Table 1 displays, for each phrase, the proportion of pathologists regarding it as “confirming” a diagnosis, together with 95% CL and the denominator of the proportion. These vary slightly because some respondents omitted some items. For 12 phrases, at least 50% of pathologists regarded the expression as confirmatory, whereas for nine of these phrases the lower 95% CL was at least 66% (these are shown in bold), and they were therefore regarded as “definitive”. Table 2 shows the reported frequency of use of each phrase.

Table 1

Phrase and percentage of pathologists stating it confirms a diagnosis

Table 2

Frequency of use


The aim of our study was not to provide a formal, comprehensive overview of this topic, but rather to draw attention to a real problem faced by cancer registries, and indicate possible solutions. Several papers have been published over the years dealing with issues such as the workload implied by an increasing overall information content of pathology reports5 and the value of checklists and standardised reports6, 7 to achieve consistency in the content of clinically relevant information. Similar issues apply to radiological diagnosis.8 With regard to phraseology, the most pertinent comment9 described how ambiguous or misinterpreted terminology could have disastrous consequences, and yet be unappreciated by pathologists. However, the paper in question cited Attanoos and colleagues1 as its prime source, thus emphasising the lack of primary data in this area—which of course will always be specific to particular languages. Gall10 also described the uncertainty of pathological diagnosis: “I think it is cancer but don't hold me to it”, but only briefly and in an anecdotal way.

In brief, the principal findings of our study were that only a limited number of terms in a pathology report are regarded by pathologists as confirming a diagnosis of cancer. Our study used a much larger number of phrases than that of Attanoos et al,1 and covered more than one health region. On the other hand, our response rate was only 58% compared with 100%. Nevertheless, it was encouraging that the pathologists in two regions were consistent in their interpretation, and that our results were similar to those found in Wales by Attanoos et al: “diagnostic of”, “characteristic of”, “represents”, “indicative of”, “that of”, and “shows” were definitive in both studies, although our definitive terms included two that were non-definitive in the Welsh study, plus four that were not used at all.

We were puzzled by one apparent paradox: 11% regarded “highly suspicious of” as confirmatory compared with 23% who regarded “suspicious of” as confirmatory. In addition, at first we were slightly surprised that “rules out” was considered to exclude a diagnosis by only 59% of pathologists, but on reflection it is clear that the pathologist can only give an opinion on the specimen and not the patient.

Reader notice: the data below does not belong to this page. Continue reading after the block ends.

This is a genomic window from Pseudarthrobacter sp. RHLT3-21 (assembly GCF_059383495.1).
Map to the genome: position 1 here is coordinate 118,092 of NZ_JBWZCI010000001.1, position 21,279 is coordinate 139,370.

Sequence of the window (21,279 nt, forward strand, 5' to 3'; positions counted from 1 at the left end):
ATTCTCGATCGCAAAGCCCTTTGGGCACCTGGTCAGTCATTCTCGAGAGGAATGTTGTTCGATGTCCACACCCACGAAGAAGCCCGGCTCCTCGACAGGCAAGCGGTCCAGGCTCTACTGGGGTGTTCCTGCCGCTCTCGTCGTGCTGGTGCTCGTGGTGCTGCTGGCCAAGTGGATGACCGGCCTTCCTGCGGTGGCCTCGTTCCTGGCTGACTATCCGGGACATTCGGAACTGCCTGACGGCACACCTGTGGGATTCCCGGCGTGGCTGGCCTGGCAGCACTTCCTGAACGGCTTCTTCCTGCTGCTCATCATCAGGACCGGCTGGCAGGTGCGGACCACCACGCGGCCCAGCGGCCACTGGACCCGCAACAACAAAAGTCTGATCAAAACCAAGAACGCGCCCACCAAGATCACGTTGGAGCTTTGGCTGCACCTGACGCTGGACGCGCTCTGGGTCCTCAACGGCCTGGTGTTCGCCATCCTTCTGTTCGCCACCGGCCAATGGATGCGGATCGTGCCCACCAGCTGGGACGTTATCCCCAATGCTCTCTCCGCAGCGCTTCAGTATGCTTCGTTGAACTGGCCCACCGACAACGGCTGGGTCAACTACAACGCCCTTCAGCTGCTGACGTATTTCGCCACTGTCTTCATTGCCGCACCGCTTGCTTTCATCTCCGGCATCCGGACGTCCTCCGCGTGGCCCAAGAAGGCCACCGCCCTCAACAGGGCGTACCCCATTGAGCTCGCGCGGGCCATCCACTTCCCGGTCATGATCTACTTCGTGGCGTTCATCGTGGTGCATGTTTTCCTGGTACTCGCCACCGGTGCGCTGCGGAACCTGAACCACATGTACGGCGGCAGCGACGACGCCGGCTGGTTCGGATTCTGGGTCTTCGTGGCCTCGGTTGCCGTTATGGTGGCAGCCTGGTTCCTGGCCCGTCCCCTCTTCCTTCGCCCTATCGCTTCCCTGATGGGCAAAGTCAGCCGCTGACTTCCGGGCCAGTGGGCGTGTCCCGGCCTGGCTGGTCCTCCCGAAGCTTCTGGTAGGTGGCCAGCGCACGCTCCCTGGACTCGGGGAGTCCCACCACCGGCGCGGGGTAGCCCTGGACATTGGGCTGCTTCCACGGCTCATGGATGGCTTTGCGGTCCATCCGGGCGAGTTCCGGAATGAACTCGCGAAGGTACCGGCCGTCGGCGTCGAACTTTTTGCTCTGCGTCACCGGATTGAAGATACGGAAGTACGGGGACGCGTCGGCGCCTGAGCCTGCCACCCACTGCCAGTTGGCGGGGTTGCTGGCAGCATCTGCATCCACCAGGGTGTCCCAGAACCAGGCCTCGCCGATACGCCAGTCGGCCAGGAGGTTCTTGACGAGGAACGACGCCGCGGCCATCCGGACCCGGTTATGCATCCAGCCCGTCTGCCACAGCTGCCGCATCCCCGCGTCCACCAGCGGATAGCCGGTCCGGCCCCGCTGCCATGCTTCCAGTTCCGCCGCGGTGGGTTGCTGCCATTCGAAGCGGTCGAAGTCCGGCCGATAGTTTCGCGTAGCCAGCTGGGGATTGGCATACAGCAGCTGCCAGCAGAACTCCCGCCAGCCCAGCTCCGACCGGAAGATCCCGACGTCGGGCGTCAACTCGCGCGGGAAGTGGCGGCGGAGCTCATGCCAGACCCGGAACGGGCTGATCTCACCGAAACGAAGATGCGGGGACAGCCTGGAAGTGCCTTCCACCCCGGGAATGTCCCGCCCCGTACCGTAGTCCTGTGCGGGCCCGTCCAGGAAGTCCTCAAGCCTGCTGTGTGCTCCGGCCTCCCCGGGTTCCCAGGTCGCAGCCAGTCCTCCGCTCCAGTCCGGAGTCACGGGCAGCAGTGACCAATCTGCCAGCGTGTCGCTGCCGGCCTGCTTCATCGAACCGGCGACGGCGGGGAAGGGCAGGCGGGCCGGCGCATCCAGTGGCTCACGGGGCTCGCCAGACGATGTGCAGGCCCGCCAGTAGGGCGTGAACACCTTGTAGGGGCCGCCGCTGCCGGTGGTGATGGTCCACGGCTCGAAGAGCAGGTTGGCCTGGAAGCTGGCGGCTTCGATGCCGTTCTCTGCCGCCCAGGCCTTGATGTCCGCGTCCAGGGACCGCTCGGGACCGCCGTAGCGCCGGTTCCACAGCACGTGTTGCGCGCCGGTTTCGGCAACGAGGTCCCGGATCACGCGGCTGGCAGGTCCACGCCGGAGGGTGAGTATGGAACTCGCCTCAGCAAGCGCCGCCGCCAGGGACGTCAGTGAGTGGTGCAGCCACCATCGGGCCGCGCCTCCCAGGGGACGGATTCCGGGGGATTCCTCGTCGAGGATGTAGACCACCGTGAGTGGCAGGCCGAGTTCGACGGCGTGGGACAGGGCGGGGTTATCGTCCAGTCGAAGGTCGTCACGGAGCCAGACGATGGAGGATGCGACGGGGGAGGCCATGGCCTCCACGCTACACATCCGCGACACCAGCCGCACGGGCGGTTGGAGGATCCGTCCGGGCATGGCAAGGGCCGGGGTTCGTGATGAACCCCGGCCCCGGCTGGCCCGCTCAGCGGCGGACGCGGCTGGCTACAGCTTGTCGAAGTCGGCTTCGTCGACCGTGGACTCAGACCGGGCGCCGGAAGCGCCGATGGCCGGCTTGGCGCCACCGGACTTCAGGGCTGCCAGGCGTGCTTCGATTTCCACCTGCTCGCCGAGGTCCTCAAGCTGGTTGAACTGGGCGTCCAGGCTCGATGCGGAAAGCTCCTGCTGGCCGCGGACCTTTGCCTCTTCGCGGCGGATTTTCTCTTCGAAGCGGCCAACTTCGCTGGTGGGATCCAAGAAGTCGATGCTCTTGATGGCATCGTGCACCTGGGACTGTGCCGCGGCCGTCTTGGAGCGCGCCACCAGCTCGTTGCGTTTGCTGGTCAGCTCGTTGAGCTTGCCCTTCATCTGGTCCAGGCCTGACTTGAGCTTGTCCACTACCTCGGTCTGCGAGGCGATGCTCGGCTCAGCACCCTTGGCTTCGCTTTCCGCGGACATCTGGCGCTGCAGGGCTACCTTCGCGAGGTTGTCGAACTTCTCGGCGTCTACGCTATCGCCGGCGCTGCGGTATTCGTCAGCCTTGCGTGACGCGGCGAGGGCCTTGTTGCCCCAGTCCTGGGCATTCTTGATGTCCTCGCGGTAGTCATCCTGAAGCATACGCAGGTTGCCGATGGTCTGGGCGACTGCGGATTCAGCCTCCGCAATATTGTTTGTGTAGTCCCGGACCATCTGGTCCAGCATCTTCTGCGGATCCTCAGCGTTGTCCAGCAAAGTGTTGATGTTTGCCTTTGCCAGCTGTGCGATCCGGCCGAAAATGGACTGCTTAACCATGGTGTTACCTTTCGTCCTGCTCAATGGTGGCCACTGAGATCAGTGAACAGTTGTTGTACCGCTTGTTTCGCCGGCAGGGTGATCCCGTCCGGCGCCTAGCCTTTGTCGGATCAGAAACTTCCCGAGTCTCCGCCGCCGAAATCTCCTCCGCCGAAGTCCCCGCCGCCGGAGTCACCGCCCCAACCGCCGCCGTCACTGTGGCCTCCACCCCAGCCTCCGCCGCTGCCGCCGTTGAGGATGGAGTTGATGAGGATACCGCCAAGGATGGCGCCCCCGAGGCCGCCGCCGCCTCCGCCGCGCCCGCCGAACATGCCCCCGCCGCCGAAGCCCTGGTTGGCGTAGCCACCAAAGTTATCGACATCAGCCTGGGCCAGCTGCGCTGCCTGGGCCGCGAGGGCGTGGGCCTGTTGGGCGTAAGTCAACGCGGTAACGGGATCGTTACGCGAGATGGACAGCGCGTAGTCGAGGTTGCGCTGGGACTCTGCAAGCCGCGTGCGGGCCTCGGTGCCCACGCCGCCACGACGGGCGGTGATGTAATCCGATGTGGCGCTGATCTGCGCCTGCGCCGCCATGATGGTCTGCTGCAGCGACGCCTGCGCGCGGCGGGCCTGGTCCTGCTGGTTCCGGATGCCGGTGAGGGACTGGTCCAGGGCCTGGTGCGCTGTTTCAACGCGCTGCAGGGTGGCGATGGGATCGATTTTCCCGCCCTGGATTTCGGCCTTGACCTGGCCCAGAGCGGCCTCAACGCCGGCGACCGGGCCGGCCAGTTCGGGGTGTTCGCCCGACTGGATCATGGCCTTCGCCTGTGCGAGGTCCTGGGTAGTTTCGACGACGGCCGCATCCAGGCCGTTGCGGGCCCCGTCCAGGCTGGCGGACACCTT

In terms of frequency of use, our pathologists used “diagnostic of” more often, “that of” and “in keeping with” less often, and “consistent with” at about the same frequency as in the Welsh study. These are of course self reported figures. However, we reviewed 548 reports from East Anglia and 400 from Trent (restricted to the four laboratories that report to the Trent Cancer Registry) and found a rank correlation of 0.68 between the frequency with which terms appeared in the report and the proportion of pathologists who claimed they “frequently” used the terms. Although this is encouraging, it is not definitive because there is a large subjective element when analysing the text of reports, and our results are not entirely representative.

We were relieved to find that the changes we might want to make were relatively small. We need not change the terms that we currently regard as not being confirmatory, and of the 13 “confirm” terms currently used, we might drop four, namely:

  • “Probable”

  • “Likely”

  • “Most likely”

  • “Appears to be”.

We now have an empirically justified list of phrases that, when used in pathology reports, can be taken to confirm the presence of cancer. Moreover, in Trent we can reduce our workload by only querying those notifications from coding departments that use non-confirmatory terms.

In the future, pathologists and clinical coders in our regions need to be educated to describe what has been done. The advent of a standard format for pathology reports might help, but not all pathologists like ticking boxes, and not all anatomical sites will as yet have a standard format for reporting. Advocates of automated pathology coding will also need to incorporate the uncertainties of terminology in their algorithms.11, 12 Meanwhile, there should perhaps be moves at the national level (through the UK Association of Cancer Registries, The National Centre for Coding and Classification, and the Royal College of Pathologists) towards a standard terminology.